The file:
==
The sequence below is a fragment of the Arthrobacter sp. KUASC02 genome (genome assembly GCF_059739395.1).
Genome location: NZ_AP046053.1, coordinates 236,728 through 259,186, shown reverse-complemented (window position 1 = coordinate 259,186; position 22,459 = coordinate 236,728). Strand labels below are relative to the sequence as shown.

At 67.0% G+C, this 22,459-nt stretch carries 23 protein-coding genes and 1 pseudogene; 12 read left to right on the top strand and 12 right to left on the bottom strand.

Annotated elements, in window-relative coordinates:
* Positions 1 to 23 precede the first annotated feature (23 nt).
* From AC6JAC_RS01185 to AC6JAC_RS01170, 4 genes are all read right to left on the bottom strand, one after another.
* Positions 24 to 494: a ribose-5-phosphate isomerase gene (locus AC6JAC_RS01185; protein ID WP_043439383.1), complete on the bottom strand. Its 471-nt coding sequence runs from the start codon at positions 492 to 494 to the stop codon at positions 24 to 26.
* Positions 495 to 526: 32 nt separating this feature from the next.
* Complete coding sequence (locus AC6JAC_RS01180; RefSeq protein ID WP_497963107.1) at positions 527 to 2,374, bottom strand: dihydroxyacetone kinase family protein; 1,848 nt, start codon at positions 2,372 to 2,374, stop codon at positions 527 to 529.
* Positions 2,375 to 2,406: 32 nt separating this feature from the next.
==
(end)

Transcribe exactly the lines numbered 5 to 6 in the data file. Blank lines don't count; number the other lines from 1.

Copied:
* Positions 1 to 23 precede the first annotated feature (23 nt).
* From AC6JAC_RS01185 to AC6JAC_RS01170, 4 genes are all read right to left on the bottom strand, one after another.